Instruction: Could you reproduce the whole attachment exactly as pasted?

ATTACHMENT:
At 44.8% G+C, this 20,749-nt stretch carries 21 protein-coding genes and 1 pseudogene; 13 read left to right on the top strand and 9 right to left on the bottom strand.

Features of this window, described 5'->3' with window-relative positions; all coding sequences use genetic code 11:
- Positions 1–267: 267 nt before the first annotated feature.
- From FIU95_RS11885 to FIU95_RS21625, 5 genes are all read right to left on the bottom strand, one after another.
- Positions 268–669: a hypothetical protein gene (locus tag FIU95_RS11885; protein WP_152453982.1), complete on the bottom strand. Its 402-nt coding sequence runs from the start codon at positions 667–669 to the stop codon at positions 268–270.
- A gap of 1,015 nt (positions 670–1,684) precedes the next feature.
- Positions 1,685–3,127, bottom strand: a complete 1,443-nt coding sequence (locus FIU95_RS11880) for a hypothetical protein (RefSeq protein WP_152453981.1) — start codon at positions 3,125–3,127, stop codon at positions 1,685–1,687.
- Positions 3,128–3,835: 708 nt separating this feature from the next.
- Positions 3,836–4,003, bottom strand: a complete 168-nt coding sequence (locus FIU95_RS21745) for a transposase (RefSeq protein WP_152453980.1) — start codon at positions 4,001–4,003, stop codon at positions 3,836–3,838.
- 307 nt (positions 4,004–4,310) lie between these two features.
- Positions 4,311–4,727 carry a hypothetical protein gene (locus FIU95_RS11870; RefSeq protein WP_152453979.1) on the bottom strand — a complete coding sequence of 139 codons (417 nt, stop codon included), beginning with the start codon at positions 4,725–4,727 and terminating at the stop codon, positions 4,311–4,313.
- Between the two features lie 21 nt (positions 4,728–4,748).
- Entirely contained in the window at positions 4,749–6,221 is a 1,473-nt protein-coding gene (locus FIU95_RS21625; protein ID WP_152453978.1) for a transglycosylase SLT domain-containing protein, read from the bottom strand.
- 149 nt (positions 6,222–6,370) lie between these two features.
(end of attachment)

At 44.8% G+C, this 20,749-nt stretch carries 21 protein-coding genes and 1 pseudogene; 13 read left to right on the top strand and 9 right to left on the bottom strand.

Features of this window, described 5'->3' with window-relative positions; all coding sequences use genetic code 11:
- Positions 1–267: 267 nt before the first annotated feature.
- From FIU95_RS11885 to FIU95_RS21625, 5 genes are all read right to left on the bottom strand, one after another.
- Positions 268–669: a hypothetical protein gene (locus tag FIU95_RS11885; protein WP_152453982.1), complete on the bottom strand. Its 402-nt coding sequence runs from the start codon at positions 667–669 to the stop codon at positions 268–270.
- A gap of 1,015 nt (positions 670–1,684) precedes the next feature.
- Positions 1,685–3,127, bottom strand: a complete 1,443-nt coding sequence (locus FIU95_RS11880) for a hypothetical protein (RefSeq protein WP_152453981.1) — start codon at positions 3,125–3,127, stop codon at positions 1,685–1,687.
- Positions 3,128–3,835: 708 nt separating this feature from the next.
- Positions 3,836–4,003, bottom strand: a complete 168-nt coding sequence (locus FIU95_RS21745) for a transposase (RefSeq protein WP_152453980.1) — start codon at positions 4,001–4,003, stop codon at positions 3,836–3,838.
- 307 nt (positions 4,004–4,310) lie between these two features.
- Positions 4,311–4,727 carry a hypothetical protein gene (locus FIU95_RS11870; RefSeq protein WP_152453979.1) on the bottom strand — a complete coding sequence of 139 codons (417 nt, stop codon included), beginning with the start codon at positions 4,725–4,727 and terminating at the stop codon, positions 4,311–4,313.
- Between the two features lie 21 nt (positions 4,728–4,748).
- Entirely contained in the window at positions 4,749–6,221 is a 1,473-nt protein-coding gene (locus FIU95_RS21625; protein ID WP_152453978.1) for a transglycosylase SLT domain-containing protein, read from the bottom strand.
- 149 nt (positions 6,222–6,370) lie between these two features.